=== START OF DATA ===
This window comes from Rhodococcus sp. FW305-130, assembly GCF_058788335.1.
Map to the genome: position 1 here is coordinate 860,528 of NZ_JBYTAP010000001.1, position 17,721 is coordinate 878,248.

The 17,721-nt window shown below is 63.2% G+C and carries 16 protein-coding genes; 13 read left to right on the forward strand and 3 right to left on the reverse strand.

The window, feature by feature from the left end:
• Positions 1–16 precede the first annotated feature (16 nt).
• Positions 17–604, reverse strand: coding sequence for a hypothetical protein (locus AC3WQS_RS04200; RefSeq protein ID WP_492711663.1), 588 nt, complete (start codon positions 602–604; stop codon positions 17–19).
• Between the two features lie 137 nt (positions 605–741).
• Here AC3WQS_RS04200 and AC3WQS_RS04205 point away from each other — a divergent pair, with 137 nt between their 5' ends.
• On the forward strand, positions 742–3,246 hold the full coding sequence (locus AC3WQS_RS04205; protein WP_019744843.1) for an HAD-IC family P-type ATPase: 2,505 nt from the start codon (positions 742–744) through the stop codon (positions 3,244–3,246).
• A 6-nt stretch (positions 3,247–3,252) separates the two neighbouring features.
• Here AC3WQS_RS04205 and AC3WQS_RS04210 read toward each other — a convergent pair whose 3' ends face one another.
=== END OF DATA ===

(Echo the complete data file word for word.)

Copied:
This window comes from Rhodococcus sp. FW305-130, assembly GCF_058788335.1.
Map to the genome: position 1 here is coordinate 860,528 of NZ_JBYTAP010000001.1, position 17,721 is coordinate 878,248.

The 17,721-nt window shown below is 63.2% G+C and carries 16 protein-coding genes; 13 read left to right on the forward strand and 3 right to left on the reverse strand.

The window, feature by feature from the left end:
• Positions 1–16 precede the first annotated feature (16 nt).
• Positions 17–604, reverse strand: coding sequence for a hypothetical protein (locus AC3WQS_RS04200; RefSeq protein ID WP_492711663.1), 588 nt, complete (start codon positions 602–604; stop codon positions 17–19).
• Between the two features lie 137 nt (positions 605–741).
• Here AC3WQS_RS04200 and AC3WQS_RS04205 point away from each other — a divergent pair, with 137 nt between their 5' ends.
• On the forward strand, positions 742–3,246 hold the full coding sequence (locus AC3WQS_RS04205; protein WP_019744843.1) for an HAD-IC family P-type ATPase: 2,505 nt from the start codon (positions 742–744) through the stop codon (positions 3,244–3,246).
• A 6-nt stretch (positions 3,247–3,252) separates the two neighbouring features.
• Here AC3WQS_RS04205 and AC3WQS_RS04210 read toward each other — a convergent pair whose 3' ends face one another.